Ultimately, all of these are tied together by the realization that hiding information will make it disappear or will allow youth to avoid consequences. At the end of the series, it shows the reality that hiding is much more difficult than being able to discuss the truth and take responsibility for your actions.

“What does [suicide] really look like? Here’s the scary thing: it looks like nothing . . . It feels like a deep, always blank, endless nothing.”

Hannah’s quote above, repeated at least twice during the series, reveals the truth that suicide does not have one specific look or feel. While there are risk factors that increase the likelihood of dying by suicide, it does not ever look or present the same. Our main take away from 13 Reasons Why is that even though suicide does not have a set appearance, little things can make a huge impact in a person’s daily life. As seen in the series, there are several moments that were brushed off as being unimportant or insignificant from the other students’ perspectives.

There are also several interactions with adults that were not handled appropriately, but on the surface, many of these seemed relatively minor. But Hannah, when telling her story, indicates that if even one of these moments had played out differently, it could have changed her decision to end her life by suicide.

As Hannah said herself, “You don’t know what goes on in anyone’s life but your own. And when you mess with one part of a person’s life, you’re not messing with just that part. Unfortunately, you can’t be that precise and selective. When you mess with one part of a person’s life, you’re messing with their entire life. Everything affects everything.”

No one can have a full awareness of another person’s story and struggle. We as adults need to model that every opportunity to treat someone with kindness and respect matters – that the little things can quickly become big things. And that is the main reason why we at Teen Life do what we do. Oftentimes, one hour a week seems insignificant in the scheme of a person’s life. However, we firmly believe that what happens in that one hour, or even in a single interaction, can impact the perspectives and lives of the youth we are privileged to serve. 13 Reasons Why begs you to be aware of how you treat others and how your actions can impact their lives. We’ll leave you to reflect on how you impact others with one last quote from Hannah, who maybe says it best:

I guess that’s the point of it all. No one knows for certain how much impact they have on the lives of other people. Oftentimes, we have no clue.”

To start a meaningful conversation with a teen you know, ask them, “Is there anything you have wanted to talk about recently that we just haven’t had the opportunity to discuss?” Share your ideas in the comments about ways you can invite meaningful conversation with the teens you work with. 

Beth Nichols is Teen Life’s Program Director. With her background in social work and experience as a mom of 4, her perspective is invaluable.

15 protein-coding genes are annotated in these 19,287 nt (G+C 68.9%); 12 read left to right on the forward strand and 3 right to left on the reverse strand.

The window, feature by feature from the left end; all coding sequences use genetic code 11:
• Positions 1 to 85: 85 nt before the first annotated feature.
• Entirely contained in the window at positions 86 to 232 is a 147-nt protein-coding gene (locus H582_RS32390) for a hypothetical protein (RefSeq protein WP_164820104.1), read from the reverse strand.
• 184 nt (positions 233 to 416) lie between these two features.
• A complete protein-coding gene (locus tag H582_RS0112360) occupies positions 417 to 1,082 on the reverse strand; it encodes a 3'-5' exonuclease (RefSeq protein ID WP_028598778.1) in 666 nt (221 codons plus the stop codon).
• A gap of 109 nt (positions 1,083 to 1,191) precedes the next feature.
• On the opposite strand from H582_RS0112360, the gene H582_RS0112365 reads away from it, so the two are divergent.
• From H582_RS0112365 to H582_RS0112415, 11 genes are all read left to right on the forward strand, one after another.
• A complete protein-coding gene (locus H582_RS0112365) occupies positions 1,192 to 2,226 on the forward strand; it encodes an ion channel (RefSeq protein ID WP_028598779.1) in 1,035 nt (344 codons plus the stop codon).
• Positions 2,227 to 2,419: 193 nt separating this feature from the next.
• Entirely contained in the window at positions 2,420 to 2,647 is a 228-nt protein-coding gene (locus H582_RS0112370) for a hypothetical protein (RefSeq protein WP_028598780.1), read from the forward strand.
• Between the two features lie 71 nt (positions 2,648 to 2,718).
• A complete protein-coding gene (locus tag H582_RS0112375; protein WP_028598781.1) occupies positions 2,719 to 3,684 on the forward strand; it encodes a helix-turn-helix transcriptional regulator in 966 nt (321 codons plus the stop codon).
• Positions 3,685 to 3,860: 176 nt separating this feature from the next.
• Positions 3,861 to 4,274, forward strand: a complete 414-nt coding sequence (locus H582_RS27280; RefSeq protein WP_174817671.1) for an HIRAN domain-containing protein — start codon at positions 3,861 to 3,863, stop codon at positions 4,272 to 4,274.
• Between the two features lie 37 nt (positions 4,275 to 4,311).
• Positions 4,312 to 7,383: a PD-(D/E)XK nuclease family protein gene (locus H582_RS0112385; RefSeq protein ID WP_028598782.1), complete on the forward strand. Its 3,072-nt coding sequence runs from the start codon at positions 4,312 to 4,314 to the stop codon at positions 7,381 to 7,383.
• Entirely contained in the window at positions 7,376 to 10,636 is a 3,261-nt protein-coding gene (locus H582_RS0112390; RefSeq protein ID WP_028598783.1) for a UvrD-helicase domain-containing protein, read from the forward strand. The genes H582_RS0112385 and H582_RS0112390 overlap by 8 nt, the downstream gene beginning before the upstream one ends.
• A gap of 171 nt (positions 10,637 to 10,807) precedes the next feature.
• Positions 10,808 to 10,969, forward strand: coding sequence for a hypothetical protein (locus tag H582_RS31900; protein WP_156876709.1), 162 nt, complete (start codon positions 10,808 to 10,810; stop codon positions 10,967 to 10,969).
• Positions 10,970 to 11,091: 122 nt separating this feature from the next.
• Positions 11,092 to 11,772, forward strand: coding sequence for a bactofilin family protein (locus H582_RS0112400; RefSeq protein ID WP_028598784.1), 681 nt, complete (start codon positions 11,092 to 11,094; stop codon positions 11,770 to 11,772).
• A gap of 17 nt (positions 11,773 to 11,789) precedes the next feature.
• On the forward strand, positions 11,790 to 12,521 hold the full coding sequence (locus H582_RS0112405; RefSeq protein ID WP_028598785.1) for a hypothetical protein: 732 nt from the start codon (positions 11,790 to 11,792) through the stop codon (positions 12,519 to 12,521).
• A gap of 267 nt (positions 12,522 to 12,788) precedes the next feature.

A Guide to 13 Reasons Why

A Guide to 13 Reasons Why

* Warning: Spoilers of 13 Reasons Why Season Two and discussion of graphic content ahead.

 

The popular, controversial Netflix series 13 Reasons Why returned two weeks ago with Season Two. It was as interesting, graphic, provocative and disturbing as the first season. I can see why teenagers identify with it and parents fear it.

Last year, we received several questions and concerns around the first season of 13 Reasons Why. As an avid Neflix fan, I decided to watch the show to have a better idea of what teenagers were being exposed to and to help parents, teachers, and other helpers have positive conversation in the midst of a controversial series. After watching Season Two, I have a few thoughts, tips, and questions that I hope will help you have educated, positive, and relevant conversations with the teenagers in your life.

 

What is 13 Reasons Why?

13 Reasons Why is a Netflix Original Series about Hannah Baker, a high school student who chronicles her inner struggle and the 13 reasons why she chooses to kill herself on 13 cassette tapes. Season One revolved around these 13 tapes and the individuals (both teenagers and adults) who appear on the cassette tapes she leaves behind after her death.

On the show’s site 13ReasonsWhy.info, Netflix describes Season Two as follows:

13 Reasons Why Season 2 picks up in the aftermath of Hannah’s death and the start of our characters’ complicated journeys toward healing and recovery. Liberty High prepares to go on trial, but someone will stop at nothing to keep the truth surrounding Hannah’s death concealed. A series of ominous polaroids lead Clay and his classmates to uncover a sickening secret and a conspiracy to cover it up.

This show is suspenseful, entertaining, relevant, and revolves around issues many of our teenagers see in the halls of their school. While the series is set in a public High School, I believe the target audience ranges from middle school students to young adults. Not just teenagers are exposed to the situations portrayed.

To start a conversation about 13 Reasons Why, ask your teen the following questions:

  • Have you heard of the Netflix show 13 Reasons Why? 
  • Have you or any of your friends watched the show?
  • Would you be willing to talk about what you have seen or heard?

 

The Content of 13 Reasons Why

The content of 13 Reasons Why has been described as graphic, disturbing, dangerous, tragic, and intense. At the beginning of the first episode of Season Two, the actors of the hit series also give the following disclaimer: